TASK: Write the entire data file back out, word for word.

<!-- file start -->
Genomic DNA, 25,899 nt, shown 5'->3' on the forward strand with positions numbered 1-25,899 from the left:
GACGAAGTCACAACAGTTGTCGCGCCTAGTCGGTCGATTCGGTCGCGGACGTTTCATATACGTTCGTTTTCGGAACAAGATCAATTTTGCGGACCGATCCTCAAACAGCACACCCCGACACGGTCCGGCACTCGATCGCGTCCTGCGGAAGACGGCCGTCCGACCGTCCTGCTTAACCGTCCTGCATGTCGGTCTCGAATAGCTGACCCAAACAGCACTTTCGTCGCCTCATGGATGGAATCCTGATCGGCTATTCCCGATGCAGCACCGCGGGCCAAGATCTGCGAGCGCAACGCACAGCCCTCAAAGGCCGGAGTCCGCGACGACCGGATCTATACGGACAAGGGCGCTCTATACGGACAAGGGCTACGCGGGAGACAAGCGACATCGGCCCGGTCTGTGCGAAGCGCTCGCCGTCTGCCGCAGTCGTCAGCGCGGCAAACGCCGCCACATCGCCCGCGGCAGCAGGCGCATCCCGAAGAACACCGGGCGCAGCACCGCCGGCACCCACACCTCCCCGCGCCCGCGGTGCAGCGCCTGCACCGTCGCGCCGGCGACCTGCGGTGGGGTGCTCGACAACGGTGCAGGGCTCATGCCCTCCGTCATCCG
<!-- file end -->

Genomic DNA, 25,899 nt, shown 5'->3' on the forward strand with positions numbered 1-25,899 from the left:
GACGAAGTCACAACAGTTGTCGCGCCTAGTCGGTCGATTCGGTCGCGGACGTTTCATATACGTTCGTTTTCGGAACAAGATCAATTTTGCGGACCGATCCTCAAACAGCACACCCCGACACGGTCCGGCACTCGATCGCGTCCTGCGGAAGACGGCCGTCCGACCGTCCTGCTTAACCGTCCTGCATGTCGGTCTCGAATAGCTGACCCAAACAGCACTTTCGTCGCCTCATGGATGGAATCCTGATCGGCTATTCCCGATGCAGCACCGCGGGCCAAGATCTGCGAGCGCAACGCACAGCCCTCAAAGGCCGGAGTCCGCGACGACCGGATCTATACGGACAAGGGCGCTCTATACGGACAAGGGCTACGCGGGAGACAAGCGACATCGGCCCGGTCTGTGCGAAGCGCTCGCCGTCTGCCGCAGTCGTCAGCGCGGCAAACGCCGCCACATCGCCCGCGGCAGCAGGCGCATCCCGAAGAACACCGGGCGCAGCACCGCCGGCACCCACACCTCCCCGCGCCCGCGGTGCAGCGCCTGCACCGTCGCGCCGGCGACCTGCGGTGGGGTGCTCGACAACGGTGCAGGGCTCATGCCCTCCGTCATCCG